Guardianships are an important bridge between parents and caretakers. There are many different types of guardianships.
Preneed Guardianships are used to declare who cares for one’s children, if the parents die or become incapacitated. Our office handled of these cases recently, and I think that they are good to use.
Simply put, a Preneed Guardian is a statement by a parent of who he or she wants to care their children if they can’t. It should not be confused with a will, which states how a person wants his or her property to be distributed. A Preneed Guardian for Minor Statement must give the full name of the child (or children), date of birth, and his or her social security number. The Statement gets filed with the Clerk of Court. Like a will, the declarant (person making the Statement) signs in front of two witnesses, who also sign in front of the declarant.
Parents who are married are the natural guardians of their children.
If one parent dies, the surviving parent remains the sole natural guardian. When parents divorce and they are granted shared parental responsibility, they remain the natural guardians. If a child is not born within a marriage, the Mother becomes the natural guardian until a court changes this.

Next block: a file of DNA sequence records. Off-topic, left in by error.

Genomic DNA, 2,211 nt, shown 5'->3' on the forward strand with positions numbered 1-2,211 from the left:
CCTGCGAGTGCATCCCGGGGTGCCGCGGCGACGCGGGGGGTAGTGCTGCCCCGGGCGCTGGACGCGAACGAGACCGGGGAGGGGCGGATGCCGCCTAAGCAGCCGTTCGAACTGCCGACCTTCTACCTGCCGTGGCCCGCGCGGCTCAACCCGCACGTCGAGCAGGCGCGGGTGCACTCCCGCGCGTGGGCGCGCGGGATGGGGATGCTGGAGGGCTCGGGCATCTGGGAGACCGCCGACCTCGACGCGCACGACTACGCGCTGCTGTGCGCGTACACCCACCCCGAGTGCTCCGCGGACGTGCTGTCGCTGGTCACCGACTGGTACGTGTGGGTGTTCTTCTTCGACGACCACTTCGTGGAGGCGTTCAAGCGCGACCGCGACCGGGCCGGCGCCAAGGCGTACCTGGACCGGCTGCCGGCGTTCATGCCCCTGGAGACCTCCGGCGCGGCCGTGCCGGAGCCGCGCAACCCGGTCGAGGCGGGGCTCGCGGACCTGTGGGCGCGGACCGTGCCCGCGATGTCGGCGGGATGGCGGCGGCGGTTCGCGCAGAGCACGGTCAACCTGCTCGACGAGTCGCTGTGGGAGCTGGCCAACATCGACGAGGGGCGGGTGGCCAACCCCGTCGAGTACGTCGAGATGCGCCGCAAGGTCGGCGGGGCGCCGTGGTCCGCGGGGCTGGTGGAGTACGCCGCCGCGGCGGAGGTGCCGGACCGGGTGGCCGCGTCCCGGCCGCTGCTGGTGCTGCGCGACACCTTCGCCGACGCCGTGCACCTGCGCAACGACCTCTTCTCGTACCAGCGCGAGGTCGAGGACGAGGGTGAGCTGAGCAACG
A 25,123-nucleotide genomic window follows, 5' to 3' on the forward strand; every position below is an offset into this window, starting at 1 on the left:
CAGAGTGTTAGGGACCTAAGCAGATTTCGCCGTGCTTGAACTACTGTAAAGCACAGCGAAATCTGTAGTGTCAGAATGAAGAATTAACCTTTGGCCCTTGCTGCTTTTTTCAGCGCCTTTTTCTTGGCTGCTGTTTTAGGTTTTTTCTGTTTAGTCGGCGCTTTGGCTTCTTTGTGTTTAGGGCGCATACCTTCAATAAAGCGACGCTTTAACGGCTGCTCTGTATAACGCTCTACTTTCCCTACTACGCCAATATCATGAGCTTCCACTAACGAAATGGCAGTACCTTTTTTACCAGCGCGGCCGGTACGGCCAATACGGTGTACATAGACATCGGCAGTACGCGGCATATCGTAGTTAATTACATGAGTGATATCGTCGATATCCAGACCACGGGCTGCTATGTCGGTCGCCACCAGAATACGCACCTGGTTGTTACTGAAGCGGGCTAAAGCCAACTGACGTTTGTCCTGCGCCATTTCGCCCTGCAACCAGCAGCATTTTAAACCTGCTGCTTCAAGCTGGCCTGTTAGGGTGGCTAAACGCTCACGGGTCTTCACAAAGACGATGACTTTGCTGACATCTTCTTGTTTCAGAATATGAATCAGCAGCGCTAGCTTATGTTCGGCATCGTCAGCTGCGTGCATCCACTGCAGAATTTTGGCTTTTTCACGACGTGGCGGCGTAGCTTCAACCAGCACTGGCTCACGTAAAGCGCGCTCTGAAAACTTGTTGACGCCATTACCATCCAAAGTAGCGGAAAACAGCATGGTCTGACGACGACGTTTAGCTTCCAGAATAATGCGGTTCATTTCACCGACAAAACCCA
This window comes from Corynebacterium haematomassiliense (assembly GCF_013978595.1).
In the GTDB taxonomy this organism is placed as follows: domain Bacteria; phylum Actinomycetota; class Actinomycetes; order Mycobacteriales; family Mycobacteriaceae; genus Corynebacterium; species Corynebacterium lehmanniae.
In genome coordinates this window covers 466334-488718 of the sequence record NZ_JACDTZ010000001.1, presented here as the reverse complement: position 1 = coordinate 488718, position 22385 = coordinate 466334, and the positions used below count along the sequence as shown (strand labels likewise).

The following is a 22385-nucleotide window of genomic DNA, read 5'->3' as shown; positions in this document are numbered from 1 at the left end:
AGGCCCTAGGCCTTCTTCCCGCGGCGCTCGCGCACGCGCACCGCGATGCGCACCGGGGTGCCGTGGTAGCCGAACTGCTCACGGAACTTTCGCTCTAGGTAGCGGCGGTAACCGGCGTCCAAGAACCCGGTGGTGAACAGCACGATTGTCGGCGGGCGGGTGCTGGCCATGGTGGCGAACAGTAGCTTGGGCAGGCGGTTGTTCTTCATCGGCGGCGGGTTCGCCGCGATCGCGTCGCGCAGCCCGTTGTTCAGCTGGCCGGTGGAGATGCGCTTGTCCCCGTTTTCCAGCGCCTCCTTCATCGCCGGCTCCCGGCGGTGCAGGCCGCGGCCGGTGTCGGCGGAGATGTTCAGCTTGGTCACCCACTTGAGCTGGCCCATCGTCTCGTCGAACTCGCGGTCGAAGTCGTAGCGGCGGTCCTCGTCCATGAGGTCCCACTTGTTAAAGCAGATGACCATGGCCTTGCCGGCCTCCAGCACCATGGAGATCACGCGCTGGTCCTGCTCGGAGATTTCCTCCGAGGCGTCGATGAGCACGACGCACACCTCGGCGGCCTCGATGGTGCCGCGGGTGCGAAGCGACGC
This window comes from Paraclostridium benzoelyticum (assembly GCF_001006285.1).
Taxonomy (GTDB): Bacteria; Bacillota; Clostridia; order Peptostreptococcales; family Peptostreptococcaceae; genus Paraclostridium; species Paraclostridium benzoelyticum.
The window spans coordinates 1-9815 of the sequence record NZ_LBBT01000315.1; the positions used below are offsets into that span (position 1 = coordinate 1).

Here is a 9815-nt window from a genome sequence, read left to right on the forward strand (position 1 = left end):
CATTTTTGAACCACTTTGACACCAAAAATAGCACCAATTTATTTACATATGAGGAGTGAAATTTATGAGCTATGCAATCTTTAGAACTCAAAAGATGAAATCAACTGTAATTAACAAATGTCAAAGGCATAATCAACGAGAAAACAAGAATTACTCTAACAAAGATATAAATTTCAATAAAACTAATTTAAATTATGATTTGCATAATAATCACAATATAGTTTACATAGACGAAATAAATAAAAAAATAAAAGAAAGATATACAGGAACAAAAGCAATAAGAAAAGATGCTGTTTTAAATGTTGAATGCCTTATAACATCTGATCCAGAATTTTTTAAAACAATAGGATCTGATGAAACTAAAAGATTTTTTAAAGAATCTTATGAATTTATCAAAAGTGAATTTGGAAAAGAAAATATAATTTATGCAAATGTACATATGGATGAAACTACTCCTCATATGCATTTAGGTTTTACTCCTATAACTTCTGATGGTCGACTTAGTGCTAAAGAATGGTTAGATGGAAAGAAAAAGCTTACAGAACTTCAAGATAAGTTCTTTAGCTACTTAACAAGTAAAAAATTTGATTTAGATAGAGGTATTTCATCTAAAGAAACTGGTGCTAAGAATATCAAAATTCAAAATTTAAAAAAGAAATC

Of course, Guardianships are used for persons who are incapacitated. The first step is filing a petition with the Circuit court. The Petitioner must outline his or her relationship to the person, and must provide a factual basis as to why the person is incapacitated. Someone seeking to obtain a guardianship must also identify any potential witnesses, and next of kin. An attorney can be appointed for the incapacitated person.
A guardian can be appointed for someone with developmental disabilities.
This occurs sometimes with divorcing parents who have a child with disabilities. One or both parents may seek to be the child’s guardian when the child becomes an adult. It’s good to address this during the divorce if the parents know their child is disabled. But sometimes the disability occurs later, such as someone who is injured in a car accident.
As this summary shows, there are many types of guardianships. And they may be part of a divorce or paternity case. In any Guardianship case, though, it’s best to consult an attorney.